Free Will pp 81-97 | Cite as

What Is Free Choice?

  • D. J. O’Connor
Part of the Problems of Philosophy book series


in examining the consistency thesis, we have seen that “His course of action was freely chosen” means, according to the soft determinist, “His course of action was in accordance with his wishes and intentions and was not impeded by physical or psychological constraints.” But the libertarian is not satisfied with this account. He would say that it sets out a necessary but not a sufficient condition for freedom. If this is so, the soft determinist account of free action has omitted something important and we have now to ask what has been omitted. Answering this question will give us a clearer idea of what the free will thesis amounts to; for we have seen earlier that part of the difficulty in dealing with these questions lies in the fact that the claims of the libertarian are not usually spelled out in clearly understandable terms. And we shall have to examine the various interpretations of these omitted conditions to make sure that their claims are possible and that there is adequate evidence in their favor.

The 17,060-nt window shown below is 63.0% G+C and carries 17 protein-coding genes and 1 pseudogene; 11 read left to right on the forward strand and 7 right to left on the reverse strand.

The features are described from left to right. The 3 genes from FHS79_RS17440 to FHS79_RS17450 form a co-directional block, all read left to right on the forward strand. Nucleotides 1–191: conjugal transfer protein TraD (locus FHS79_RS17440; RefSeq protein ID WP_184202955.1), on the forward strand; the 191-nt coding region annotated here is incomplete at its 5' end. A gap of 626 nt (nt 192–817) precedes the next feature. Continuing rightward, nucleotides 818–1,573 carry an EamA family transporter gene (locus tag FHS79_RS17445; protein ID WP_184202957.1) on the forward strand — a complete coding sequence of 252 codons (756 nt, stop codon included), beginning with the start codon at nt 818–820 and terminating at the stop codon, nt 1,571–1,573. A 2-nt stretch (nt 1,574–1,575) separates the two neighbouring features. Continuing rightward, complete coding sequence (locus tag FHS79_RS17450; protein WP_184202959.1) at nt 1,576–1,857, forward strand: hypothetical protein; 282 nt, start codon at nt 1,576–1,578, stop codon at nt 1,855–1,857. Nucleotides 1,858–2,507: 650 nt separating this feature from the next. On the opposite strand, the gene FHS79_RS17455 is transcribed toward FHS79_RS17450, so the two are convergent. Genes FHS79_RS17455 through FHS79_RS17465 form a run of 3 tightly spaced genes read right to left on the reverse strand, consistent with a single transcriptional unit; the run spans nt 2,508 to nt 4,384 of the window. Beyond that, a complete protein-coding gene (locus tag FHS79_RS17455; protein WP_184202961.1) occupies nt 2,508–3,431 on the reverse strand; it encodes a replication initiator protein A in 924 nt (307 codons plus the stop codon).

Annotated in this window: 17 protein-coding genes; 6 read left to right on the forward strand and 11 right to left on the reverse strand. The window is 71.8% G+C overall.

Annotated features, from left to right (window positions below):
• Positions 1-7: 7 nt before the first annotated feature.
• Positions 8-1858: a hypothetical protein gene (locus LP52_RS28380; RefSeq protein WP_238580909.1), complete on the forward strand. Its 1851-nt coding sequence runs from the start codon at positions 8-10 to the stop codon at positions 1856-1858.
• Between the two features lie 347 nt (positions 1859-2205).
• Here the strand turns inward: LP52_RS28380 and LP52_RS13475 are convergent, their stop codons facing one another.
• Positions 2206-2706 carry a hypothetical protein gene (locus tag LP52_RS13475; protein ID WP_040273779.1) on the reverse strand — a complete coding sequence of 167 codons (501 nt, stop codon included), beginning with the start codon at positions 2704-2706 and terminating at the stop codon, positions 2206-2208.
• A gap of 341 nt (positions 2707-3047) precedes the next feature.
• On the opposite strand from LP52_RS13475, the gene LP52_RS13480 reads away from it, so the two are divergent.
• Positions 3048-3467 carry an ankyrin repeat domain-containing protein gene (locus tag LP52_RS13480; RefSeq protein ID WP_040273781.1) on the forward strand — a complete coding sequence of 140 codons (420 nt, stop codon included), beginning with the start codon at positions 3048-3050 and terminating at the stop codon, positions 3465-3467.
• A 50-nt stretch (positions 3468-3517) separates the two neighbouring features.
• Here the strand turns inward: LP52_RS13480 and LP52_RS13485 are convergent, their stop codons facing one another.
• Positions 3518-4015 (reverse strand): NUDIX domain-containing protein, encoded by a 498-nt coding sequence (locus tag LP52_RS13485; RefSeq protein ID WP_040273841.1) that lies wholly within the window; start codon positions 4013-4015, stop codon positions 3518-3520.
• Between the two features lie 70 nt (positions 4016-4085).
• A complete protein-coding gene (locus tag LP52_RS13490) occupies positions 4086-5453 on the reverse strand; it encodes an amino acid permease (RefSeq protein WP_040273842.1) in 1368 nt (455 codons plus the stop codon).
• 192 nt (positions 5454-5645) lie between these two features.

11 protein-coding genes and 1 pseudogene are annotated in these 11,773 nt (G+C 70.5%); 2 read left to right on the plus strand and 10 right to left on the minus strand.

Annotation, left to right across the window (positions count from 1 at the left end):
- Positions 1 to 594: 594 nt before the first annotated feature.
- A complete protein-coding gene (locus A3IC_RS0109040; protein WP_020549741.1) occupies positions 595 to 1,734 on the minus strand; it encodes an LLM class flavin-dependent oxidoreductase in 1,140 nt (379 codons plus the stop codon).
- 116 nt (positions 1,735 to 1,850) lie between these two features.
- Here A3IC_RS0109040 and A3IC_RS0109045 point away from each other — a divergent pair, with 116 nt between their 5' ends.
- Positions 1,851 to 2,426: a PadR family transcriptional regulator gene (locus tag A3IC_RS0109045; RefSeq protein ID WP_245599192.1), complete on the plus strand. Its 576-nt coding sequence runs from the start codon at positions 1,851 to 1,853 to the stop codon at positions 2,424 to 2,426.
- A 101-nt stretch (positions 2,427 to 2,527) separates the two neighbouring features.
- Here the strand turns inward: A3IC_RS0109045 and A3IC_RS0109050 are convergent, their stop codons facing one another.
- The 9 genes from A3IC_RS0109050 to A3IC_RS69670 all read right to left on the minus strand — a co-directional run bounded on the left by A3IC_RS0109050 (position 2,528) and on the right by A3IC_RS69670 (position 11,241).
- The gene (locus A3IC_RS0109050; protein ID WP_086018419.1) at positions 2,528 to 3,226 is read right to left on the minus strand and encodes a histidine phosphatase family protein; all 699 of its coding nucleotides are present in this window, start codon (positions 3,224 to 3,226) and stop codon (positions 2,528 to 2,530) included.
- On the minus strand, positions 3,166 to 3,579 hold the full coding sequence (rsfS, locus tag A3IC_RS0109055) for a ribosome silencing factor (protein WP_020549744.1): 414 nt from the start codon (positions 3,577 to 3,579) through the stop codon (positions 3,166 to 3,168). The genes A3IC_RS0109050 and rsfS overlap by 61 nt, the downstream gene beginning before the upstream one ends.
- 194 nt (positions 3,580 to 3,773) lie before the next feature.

Physical System Special Kind Free Choice Free Action Intelligent Design 
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© D. J. O’Connor 1971

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  • D. J. O’Connor

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